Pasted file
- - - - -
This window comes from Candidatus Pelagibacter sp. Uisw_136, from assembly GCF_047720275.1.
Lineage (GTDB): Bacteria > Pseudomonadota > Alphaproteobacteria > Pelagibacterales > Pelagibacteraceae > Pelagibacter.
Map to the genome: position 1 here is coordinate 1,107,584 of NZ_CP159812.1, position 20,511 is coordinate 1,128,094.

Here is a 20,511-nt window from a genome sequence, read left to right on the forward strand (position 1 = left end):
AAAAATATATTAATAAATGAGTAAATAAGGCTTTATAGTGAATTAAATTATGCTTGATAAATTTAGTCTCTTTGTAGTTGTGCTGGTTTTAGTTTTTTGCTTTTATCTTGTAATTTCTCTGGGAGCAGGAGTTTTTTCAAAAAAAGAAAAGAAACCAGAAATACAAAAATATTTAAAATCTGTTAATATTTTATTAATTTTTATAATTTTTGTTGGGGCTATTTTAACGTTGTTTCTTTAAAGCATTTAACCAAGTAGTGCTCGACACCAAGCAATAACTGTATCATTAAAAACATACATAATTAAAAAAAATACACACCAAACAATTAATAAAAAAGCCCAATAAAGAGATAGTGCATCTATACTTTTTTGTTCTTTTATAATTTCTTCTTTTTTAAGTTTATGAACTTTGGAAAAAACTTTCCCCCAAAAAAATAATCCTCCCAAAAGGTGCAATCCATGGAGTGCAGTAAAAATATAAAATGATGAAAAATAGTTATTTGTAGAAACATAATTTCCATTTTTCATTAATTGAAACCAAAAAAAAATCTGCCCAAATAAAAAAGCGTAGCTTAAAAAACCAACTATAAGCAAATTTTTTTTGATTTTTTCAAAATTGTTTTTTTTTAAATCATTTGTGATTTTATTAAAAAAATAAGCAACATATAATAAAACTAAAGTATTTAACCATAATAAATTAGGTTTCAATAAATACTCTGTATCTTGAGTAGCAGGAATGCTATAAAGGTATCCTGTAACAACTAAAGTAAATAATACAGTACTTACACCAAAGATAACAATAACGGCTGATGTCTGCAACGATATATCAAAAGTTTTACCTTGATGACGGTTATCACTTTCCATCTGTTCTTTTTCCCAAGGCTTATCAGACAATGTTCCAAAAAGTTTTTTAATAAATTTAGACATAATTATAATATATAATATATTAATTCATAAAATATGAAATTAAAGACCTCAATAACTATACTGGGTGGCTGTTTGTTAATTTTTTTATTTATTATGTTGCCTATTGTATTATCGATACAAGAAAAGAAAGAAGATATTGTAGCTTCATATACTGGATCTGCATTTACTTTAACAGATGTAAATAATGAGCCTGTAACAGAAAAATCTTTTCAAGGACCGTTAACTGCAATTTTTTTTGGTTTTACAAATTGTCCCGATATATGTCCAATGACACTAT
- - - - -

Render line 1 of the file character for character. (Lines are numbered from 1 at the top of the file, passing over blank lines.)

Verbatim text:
This window comes from Candidatus Pelagibacter sp. Uisw_136, from assembly GCF_047720275.1.